Throughout the document we are told that it is based on “projections”, “forecasts”, “estimates“ and “assumptions”; that it is “speculative”; that there are no “warranties” or “guarantees”, but plenty of “uncertainties” – yet we are supposed to put our trust in the people setting up and running this scheme.

On a personal level, whether we receive 12.5% of our funds in July/August this year, or £20,000 each, we will still be in dire straits – just retired and without a home or income, and with our plans for purchasing a home in shreds – I can’t even see how we could get a mortgage with this uncertain scenario. I have been trying to figure out just how we could manage over the rest of our lives on the “dividend" scenario of payments of 12.5% - 7.5% - 15% - 15% - 10% - 5% - but what is the point of even trying to do this when this isn’t guaranteed?

John Wright, in his Affidavit for the KSFIOMDAG, is right about depositors – we are (regardless of age, I would think) vulnerable, we have been put in an intolerable position, and our levels of stress and anxiety are increasing daily.

I am also glad to see that he raises the questions of the role and power of Kaupthing hf, and claims against bodies such as Kaupthing hf, and the various governments involved, etc. – and that he points out that we seek the return of all of our money. His paragraph 22 seems to be of the utmost importance.

My thanks to the KSFIOMDAG Team. I wait anxiously to find out what we need to do next.


@hoping and coping: What we need to do now.

  • follow_the_tao
  • 11/10/08 31/05/09
  • a depositor
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  • Thu, 29/01/2009 - 11:40

I think my immediate answer is more of the same.
I apologise to the site if I suddenly seem to be verbose but I have been alarmed over the last couple of weeks at the turn of events, and thoughts developed since reading the site intently over the last seven weeks are bubbling out.
Some comments:
I am in exactly the same position as you (hoping and coping) vis a vis needing to buy a house and looking at the proposed timing of payout of dividends and wondering what do I do now. It is normal to look at these situations thinking in terms like Net Present Value. A 65% paypout over 5 yrs is not the '65% payout' people may think it is on first glance. Obviously.
I too am hostile to the current proposal for an SoA as proposed by Alix. But I am also wondering at this moment about exactly how the liquidator would handle the release of funds recovered as dividend payments. There has been comment about the predisposition of liquidators in general to retain funds to cover themselves re their recovery of costs. And it is perfectly understandable how, as they have control, they would err on the side of protecting themselves absolutely to the extent of including in their risk analysis the next tsunami to strike the shores of the IoM. The clear schedule of the the SoA is sold as a significant advantage. In it's present form this advantage does not sell itself to me in my situation. But I am not familiar with liquidator behaviour. Deloitte recovered gt 75% with BCCI!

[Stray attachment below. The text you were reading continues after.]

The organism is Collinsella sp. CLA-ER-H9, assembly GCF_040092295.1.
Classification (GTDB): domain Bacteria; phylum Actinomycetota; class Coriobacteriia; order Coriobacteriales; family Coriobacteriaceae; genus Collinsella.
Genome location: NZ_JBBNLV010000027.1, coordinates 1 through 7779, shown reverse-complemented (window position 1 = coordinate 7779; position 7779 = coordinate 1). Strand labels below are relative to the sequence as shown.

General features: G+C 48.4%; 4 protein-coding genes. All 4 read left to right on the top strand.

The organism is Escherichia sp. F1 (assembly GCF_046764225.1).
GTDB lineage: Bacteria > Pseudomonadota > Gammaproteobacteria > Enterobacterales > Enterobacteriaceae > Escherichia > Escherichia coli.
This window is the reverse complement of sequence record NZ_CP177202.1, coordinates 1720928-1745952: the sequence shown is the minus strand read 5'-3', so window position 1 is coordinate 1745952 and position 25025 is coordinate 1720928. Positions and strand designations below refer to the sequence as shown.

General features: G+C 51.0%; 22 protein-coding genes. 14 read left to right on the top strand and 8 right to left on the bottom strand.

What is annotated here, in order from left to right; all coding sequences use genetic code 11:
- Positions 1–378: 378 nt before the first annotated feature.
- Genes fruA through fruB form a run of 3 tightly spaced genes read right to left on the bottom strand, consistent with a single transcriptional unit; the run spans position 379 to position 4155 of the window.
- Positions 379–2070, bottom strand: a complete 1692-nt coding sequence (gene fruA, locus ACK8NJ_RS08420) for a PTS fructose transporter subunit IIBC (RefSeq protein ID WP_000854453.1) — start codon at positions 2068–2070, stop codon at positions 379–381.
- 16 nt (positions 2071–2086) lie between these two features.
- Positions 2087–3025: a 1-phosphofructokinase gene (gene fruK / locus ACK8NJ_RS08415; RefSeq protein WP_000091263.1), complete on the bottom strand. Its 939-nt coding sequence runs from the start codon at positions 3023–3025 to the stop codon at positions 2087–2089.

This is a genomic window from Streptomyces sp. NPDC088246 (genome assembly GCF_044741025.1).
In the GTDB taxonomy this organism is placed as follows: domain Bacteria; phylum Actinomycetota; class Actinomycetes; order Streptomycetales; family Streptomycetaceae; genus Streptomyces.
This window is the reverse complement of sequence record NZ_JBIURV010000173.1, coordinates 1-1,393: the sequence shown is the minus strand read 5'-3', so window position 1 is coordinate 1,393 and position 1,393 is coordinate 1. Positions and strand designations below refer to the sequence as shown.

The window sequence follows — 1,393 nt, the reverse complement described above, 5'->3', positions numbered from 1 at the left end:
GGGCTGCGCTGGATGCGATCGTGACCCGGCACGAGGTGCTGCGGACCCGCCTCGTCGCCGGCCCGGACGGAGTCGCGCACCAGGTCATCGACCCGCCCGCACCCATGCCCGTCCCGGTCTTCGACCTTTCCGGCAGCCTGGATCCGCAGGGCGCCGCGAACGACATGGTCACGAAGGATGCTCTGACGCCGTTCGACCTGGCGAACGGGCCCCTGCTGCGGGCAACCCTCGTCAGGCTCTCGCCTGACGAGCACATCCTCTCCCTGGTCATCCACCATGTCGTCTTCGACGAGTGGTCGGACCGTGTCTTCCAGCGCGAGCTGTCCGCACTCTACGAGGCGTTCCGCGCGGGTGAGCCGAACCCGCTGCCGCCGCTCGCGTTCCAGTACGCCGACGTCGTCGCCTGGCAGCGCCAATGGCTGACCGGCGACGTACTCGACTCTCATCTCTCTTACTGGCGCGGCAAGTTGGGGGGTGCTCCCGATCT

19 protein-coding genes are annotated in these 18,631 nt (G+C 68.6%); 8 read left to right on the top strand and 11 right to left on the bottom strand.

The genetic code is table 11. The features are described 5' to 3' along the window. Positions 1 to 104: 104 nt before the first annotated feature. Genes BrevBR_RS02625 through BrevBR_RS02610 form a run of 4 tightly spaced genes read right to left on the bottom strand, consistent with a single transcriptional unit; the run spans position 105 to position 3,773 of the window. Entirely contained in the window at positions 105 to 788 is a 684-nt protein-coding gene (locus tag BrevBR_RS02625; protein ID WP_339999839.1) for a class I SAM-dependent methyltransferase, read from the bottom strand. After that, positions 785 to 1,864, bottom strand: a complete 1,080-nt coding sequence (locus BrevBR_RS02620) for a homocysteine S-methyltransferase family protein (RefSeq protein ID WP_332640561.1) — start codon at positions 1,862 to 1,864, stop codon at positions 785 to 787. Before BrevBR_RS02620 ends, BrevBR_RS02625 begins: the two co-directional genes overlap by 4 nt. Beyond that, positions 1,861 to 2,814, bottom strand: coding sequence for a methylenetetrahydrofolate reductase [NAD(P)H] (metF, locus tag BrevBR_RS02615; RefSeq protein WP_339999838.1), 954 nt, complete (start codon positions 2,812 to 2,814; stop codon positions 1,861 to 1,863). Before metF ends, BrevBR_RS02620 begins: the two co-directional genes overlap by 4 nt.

What we might think of the cashflow smoothing action of an SoA doesn't necessarily have to be restricted to an SoA. There is no absolute reason why the IoMG cannot, by means of a loan or guarantee facility, facilitate cashflow smoothing in a liquidation situation. They might not like to think 'outside of the box', but ask yourself "why not?"
The SoA is basically their cashflow smoothing proposal wrapped up in a contract by which the suck back finally more than the benefit to us of their gesture. We need to think about the politics of this situation.
Are they trying to assist us or themselves? Are they confused? Has Mr Bell lost the plot. What do the members of the Tynwald think? What do they know?
There is every reason for the IoM to be concerned about fallout, about their reputation. Crude threats don't help our case, and they are actually misinformed. What we need is to analyse and understand the real risk to the IoM financial sector. In a world where the financial sector is certain to contract significantly the IoM is at risk of a disproportionate contraction even without our help. Their business is mainly institutional like Jersey. But as we all know, business is business, any business. In this moment inappropriate behaviour to your client base will be noticed. Santander has just underwritten the losses of the clients it positioned with Madoff.
What we ask of the IoMG is imagination. We don't have the concrete figures but it is possible to make informed estimates. The performance of Mr Bell and Alix partners to date is poor, they are thinking in a small minded defensive and apparently petty way. This isn't what is needed. They will ultimately be judged by their peers and not just by us.
The clear message they give, and thus reaction here, tells us they've lost perspective with their SoA proposal and have forgotten, as they revert to form in detailed negotiation, that this is a rescue effort for a situation where one set of depositors has been disproportionately disadvantaged within a systemic failure, within which a bank under their regulatory supervision looks like it made a number of inappropriate operational decisions, and the generalised consensus is that the authorities step in to attenuate at the minimum the impact on the basically innocent depositors.